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Counting Your Citations 2

A More Thorough Method Using Cited Reference Search

With this method you start with your complete publications bibliography, and look up each individual paper in turn as a cited reference. This is tedious, but the advantage is that you will probably get higher total citation numbers than you would using the quick method above. The limitations: Citation data are scanned and entered into WOS as printed; any errors in the original citation will be replicated in the database. The Cited Work abbreviation is standardized when possible, and the citation is parsed for tabular entry and indexing of these fields: Cited Author, Cited Work, Year, Volume, and Page. This method does not calculate an h-index; you would have to enter the citation totals into your own spreadsheet to determine it.

  1. Click on the Cited Reference Search tab.
  2. Prefer searching on the paper's FIRST AUTHOR whenever possible, even if you're not the first author.
    • Cited author names are indexed by surname, followed by up to two initials; full given names are not used. Using a * wildcard symbol after the first initial is highly recommended. Example: PAULING, L* You can use a middle initial if you want to, or when it's necessary to narrow down a search on a common surname (ex.: SMITH, DK).
    • Watch out for other authors with identical names and initials. If your name is a fairly common one, your papers will be mixed in with those of other authors with the same name, and you'll have to filter these out manually.
    • Lengthy surnames, Asian names, and compound names can be problematic. The ISI databases enter cited authors exactly as they appear in the citing papers, so misspellings, typos, and inversions are very common. It's advisable to try searching several different variants to make sure you find as many as possible. For example, if your name is Richard Smith-Jones, try SMITHJONES, R*; SMITH-JONES, R*; JONES, RS; etc. Try to anticipate how citing authors might misstate or misinterpret this kind of name. WoS limits the author surname to 15 characters.
  3. Leave the Cited Work search box blank, because you will miss entries that have errors or variants in this field. Enter the year in the Cited Year field. Click Search.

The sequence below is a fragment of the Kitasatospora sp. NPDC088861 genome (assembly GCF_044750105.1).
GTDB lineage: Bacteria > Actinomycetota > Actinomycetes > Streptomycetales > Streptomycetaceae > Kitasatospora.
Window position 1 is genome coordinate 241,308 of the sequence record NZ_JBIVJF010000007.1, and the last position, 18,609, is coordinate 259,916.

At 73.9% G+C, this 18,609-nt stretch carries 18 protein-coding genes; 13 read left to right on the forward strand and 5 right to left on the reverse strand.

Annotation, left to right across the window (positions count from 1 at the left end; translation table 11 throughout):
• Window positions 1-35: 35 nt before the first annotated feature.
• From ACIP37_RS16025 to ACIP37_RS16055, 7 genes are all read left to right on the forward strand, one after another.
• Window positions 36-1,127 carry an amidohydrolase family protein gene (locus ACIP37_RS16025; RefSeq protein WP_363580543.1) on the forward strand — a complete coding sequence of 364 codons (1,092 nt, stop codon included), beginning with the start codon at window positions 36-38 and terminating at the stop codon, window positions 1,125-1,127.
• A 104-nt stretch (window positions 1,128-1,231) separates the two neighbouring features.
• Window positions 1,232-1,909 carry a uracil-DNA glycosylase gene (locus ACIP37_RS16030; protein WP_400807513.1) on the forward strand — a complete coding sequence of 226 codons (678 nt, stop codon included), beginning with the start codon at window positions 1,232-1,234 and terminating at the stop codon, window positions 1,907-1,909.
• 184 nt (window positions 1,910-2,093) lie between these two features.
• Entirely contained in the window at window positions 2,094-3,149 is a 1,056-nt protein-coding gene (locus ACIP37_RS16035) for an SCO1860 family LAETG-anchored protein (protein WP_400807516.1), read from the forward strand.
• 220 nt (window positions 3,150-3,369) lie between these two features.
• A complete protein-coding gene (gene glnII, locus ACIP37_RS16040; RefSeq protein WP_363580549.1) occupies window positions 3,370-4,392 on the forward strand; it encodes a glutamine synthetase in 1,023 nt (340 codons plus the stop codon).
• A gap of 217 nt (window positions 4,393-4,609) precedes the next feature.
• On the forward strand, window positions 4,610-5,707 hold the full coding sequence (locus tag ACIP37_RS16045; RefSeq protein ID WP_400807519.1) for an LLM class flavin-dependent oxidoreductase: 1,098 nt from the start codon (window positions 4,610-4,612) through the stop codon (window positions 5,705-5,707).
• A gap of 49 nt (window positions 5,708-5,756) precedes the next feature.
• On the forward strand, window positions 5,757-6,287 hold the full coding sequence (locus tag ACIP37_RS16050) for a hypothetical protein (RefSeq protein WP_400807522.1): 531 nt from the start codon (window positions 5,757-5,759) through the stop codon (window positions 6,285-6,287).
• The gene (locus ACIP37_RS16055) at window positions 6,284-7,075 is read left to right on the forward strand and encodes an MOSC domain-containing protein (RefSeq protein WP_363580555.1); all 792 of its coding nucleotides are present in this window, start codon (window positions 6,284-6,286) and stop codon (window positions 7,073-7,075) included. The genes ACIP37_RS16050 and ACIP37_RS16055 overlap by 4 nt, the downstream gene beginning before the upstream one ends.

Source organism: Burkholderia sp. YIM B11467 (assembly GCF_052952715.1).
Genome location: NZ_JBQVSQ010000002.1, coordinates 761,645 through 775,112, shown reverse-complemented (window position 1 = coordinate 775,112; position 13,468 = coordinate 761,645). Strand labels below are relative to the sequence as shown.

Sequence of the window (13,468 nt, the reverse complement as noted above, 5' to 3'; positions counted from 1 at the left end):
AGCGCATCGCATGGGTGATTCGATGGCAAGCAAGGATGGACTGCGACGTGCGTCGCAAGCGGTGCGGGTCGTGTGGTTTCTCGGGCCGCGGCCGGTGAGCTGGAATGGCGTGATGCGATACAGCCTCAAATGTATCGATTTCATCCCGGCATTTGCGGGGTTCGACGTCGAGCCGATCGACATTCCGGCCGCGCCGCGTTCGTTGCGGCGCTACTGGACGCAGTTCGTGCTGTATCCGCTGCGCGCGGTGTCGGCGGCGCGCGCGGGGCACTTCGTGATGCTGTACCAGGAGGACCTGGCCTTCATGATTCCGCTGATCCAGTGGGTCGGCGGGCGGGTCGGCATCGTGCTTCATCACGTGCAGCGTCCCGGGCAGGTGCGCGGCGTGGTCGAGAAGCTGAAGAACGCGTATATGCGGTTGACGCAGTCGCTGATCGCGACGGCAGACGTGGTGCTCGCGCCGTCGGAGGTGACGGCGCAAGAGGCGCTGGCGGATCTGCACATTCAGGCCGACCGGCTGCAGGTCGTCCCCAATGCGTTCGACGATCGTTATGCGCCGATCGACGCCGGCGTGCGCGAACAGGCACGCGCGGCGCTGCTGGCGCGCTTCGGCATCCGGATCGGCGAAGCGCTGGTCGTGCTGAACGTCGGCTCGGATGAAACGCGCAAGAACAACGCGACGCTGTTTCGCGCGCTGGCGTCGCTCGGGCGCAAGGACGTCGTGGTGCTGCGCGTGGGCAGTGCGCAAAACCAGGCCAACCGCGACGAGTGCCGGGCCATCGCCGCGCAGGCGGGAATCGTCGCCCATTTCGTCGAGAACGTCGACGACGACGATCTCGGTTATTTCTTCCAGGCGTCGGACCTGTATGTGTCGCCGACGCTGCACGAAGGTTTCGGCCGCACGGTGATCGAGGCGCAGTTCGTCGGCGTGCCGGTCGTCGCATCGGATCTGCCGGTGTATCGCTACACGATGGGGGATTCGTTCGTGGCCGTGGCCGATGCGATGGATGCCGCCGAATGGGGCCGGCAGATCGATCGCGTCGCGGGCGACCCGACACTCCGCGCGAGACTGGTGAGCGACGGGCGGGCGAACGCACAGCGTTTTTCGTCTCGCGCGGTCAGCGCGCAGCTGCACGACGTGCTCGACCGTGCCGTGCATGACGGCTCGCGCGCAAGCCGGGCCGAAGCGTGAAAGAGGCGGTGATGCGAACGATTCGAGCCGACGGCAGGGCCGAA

4. When you pull up the index list of cited articles, note carefully the variant and erroneous entries of individual papers, and select all likely matches. Some entries will lack volume or page numbers, and some will have variant cited work abbreviations or incorrect or inverted vol/page numbers or years. You must use your judgment to determine which are likely matches and which are not.)
  5. If the paper does not appear in the Cited Reference index at all, this means it has not been cited in an ISI source publication.

    ISI tracks citations from various sources. The bulk come from the 6650 Source Journals covered in Science Citation Index-Expanded. (You can browse and search a list of Source Journals by following the link next to the Cited Work search box.) In 2009 ISI added citation data from its Conference Proceedings Citation Indexes, which increased overall citation numbers.

    If a citation to one of your papers is in a publication not covered by ISI, that citation will not be represented. Examples of citations not covered are those in: books, dissertations, patents, web pages, etc. On the other hand, it does not matter where the cited document appeared -- only where the citing paper was.

  6. Add up the Citing Articles numbers in the Index list for each entry that matches the paper in question. This the total citation figure.

    Why stop here? If you do choose to finish the search, don't use the SELECT ALL option -- this will eliminate "duplicates" and will also result in a lower count.

  7. If you want to remove self-citations (papers where you cited your own previous work), you can do this using the Advanced Search mode. First, select all desired entries from the Index list and click the Finish Search button. Then, click on Search and search your name as Author (not Cited Author). Finally, go to Advanced Search and combine these results with your previous hit set using the NOT operator: "#1 NOT #2".
  8. You can set up a Citation Alert in Web of Science. This allows you to register and receive an email alert when a new citation to a particular paper is added to the database.


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